The UK would be making a "terrible mistake" to relax Covid measures just months before vaccines are expected to take effect, a leading scientist said.
Prof Peter Openshaw, a government adviser, said the nation should not "take the brakes off" at this stage "when the end is in sight".
He said infection rates, numbers in hospital and deaths were all too high.
But he said recent trial results showed "for sure that this is a virus we can defeat with vaccination".
Prof Openshaw, a member of the government's Scientific Advisory Group on Emergencies (Sage) who works at Imperial College London, told the BBC's Andrew Marr Show: "We scientists are very concerned indeed about relaxation of precautions at this stage.
"The rates are still too high, there's too many cases coming into hospitals, too many people dying."
England's lockdown is ending this week, when it will enter a three-tier system of restrictions. Prime Minister Boris Johnson said the tier system would be given an expiry date of 3 February.
In Wales, the hospitality industry is due to be placed under stricter rules - not yet finalised - from 4 December.
Prof Openshaw said: "If we take the brakes off at this stage, just when the end is in sight, I think we would be making a huge mistake."
He said it was "extremely difficult" to decide on the right measures against the virus but said he thought it was important to "keep this under control and just behave very, very sensibly".
"We've all sacrificed so much, everyone has sacrificed enormously in order to get the transmission rate down. With only a few months to go until vaccines start to have an effect I think it would just be a terrible mistake," the professor said.
He welcomed the initial data published showing several vaccines had high levels of effectiveness at preventing infections.
"Several trials are reporting very good efficacy and that I think means for sure that is a virus we can defeat with vaccination," he said.
Prof Openshaw said more data was needed to explain why the Oxford vaccine showed different levels of effectiveness in one part of the trial, in which volunteers were mistakenly given a half-dose followed by a full dose later.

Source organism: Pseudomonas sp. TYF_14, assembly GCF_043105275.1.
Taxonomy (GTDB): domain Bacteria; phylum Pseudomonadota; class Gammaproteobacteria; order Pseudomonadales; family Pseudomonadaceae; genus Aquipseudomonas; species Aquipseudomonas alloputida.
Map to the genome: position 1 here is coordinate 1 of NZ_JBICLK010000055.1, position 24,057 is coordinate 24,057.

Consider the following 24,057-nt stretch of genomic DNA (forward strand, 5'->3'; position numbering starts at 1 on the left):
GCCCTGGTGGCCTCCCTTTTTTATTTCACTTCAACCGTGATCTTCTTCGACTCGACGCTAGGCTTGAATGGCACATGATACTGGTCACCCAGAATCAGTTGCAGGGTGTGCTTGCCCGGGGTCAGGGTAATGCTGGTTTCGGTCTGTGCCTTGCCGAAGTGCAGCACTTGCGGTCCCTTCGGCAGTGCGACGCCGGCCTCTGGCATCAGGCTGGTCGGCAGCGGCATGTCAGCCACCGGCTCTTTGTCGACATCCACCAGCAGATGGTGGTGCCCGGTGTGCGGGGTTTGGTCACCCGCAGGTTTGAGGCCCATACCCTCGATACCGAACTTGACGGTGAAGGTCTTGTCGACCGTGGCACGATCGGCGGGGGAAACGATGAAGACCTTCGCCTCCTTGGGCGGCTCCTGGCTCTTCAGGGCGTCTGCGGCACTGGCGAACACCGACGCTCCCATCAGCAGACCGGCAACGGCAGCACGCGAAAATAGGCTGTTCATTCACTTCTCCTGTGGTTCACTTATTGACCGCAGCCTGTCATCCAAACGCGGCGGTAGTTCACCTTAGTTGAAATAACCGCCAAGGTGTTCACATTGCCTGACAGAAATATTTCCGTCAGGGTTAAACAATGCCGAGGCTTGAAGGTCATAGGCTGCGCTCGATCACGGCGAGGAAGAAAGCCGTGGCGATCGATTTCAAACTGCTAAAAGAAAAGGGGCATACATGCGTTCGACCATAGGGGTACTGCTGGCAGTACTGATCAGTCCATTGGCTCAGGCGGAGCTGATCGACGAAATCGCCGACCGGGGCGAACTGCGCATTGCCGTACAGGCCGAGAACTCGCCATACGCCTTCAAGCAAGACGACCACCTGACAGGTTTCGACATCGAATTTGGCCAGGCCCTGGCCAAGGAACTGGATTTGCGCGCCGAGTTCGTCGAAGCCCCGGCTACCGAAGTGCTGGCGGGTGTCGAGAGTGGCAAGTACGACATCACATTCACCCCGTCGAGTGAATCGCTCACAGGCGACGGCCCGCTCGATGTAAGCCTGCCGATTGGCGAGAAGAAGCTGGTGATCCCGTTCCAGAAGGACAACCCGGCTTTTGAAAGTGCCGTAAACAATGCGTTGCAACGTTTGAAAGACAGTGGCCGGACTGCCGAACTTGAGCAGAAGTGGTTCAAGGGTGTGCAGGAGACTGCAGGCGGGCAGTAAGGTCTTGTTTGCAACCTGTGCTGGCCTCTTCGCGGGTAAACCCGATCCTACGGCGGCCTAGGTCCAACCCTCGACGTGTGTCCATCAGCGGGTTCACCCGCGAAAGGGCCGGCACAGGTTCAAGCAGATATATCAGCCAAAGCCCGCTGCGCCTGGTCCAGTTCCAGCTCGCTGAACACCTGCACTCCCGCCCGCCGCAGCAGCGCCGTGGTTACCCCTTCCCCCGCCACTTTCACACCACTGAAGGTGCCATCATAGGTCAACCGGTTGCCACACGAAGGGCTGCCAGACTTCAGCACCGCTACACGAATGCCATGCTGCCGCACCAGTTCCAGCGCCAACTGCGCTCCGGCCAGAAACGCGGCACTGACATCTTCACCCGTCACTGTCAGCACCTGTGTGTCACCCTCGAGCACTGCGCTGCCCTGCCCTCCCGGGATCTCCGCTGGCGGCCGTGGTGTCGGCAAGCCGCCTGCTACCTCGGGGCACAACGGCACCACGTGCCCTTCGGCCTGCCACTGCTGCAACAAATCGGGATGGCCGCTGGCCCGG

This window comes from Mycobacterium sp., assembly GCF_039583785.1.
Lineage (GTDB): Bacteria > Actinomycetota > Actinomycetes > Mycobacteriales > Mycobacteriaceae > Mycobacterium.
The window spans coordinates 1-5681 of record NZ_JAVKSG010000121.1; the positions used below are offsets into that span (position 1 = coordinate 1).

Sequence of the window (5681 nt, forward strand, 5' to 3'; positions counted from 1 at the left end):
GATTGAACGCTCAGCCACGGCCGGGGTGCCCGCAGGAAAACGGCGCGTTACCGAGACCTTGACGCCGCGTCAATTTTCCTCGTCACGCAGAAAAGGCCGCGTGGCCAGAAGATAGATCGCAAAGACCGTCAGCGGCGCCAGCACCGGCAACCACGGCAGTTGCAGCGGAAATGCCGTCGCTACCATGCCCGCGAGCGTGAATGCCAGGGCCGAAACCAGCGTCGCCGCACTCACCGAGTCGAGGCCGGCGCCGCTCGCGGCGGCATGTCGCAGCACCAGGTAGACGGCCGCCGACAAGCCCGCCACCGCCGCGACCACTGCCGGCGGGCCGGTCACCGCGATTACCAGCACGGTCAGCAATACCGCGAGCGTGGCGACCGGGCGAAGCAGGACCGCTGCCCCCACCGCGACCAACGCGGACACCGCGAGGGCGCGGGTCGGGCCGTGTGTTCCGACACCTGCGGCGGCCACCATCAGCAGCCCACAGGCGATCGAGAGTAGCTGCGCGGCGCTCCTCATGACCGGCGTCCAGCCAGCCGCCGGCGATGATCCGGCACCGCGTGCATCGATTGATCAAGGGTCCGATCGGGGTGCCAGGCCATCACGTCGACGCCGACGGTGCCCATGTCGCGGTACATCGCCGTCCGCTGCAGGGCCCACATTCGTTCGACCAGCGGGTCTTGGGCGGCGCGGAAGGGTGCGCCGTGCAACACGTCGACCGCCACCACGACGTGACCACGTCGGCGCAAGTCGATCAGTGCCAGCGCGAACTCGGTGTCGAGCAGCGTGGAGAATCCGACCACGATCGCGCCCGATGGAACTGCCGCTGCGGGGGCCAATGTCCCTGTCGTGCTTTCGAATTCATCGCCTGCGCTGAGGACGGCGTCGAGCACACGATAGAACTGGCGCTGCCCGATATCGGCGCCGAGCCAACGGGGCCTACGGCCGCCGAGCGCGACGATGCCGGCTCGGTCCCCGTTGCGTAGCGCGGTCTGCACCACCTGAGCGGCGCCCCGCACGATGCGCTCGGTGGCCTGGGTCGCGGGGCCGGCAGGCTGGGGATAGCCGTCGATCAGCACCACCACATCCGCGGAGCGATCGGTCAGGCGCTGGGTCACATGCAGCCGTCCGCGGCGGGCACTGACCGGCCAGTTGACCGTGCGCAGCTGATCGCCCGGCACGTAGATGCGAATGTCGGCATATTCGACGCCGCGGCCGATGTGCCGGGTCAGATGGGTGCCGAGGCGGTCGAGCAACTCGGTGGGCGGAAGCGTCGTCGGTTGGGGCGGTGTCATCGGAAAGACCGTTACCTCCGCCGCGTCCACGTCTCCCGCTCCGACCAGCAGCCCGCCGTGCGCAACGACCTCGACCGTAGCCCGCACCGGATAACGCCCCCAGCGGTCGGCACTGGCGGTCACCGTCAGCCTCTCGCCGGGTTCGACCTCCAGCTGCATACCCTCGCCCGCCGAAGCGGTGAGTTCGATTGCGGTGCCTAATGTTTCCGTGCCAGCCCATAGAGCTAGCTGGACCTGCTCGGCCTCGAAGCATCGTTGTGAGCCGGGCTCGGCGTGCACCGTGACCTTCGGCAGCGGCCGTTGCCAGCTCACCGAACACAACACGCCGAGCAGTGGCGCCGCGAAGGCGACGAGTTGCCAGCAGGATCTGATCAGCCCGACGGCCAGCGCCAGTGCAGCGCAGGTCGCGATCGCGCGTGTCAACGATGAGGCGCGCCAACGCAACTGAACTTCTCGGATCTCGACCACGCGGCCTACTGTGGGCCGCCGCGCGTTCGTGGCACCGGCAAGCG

The lower initial dose resulted in a 90% effectiveness rate among a smaller sample of volunteers aged under 55, while the intended regime of two full doses was 62% effective.
But he said: "I would personally be happy to have any vaccine that's been through the regulatory scrutiny that these trials are currently undergoing.
"If my GP rings me and says I've got an approved vaccine, I really don't care which one it is."
The UK government has purchased another two million doses of a vaccine from US biotech firm Moderna, bringing its total to seven million - enough for abut 3.5 million people.
That vaccine was shown to be 95% effective.
It has also pre-ordered 40 million doses of a vaccine from Pfizer and BioNTech, with 10 million expected by the end of the year.
Initial data suggests it is 95% effective, with Pfizer saying it found similar results in the vulnerable over-65 population.
AstraZeneca, which is producing the Oxford vaccine, is said to have four million doses ready for the UK by the end of the year, with 40 million expected by March. The government has 100 million doses of the Oxford vaccine ordered in total.
Prof Openshaw said he would be "surprised" if reports that the Pfizer vaccine could be approved and in use next week turned out to be true, but he said there could be an announcement in the next fortnight.
The process "mustn't be rushed", he said.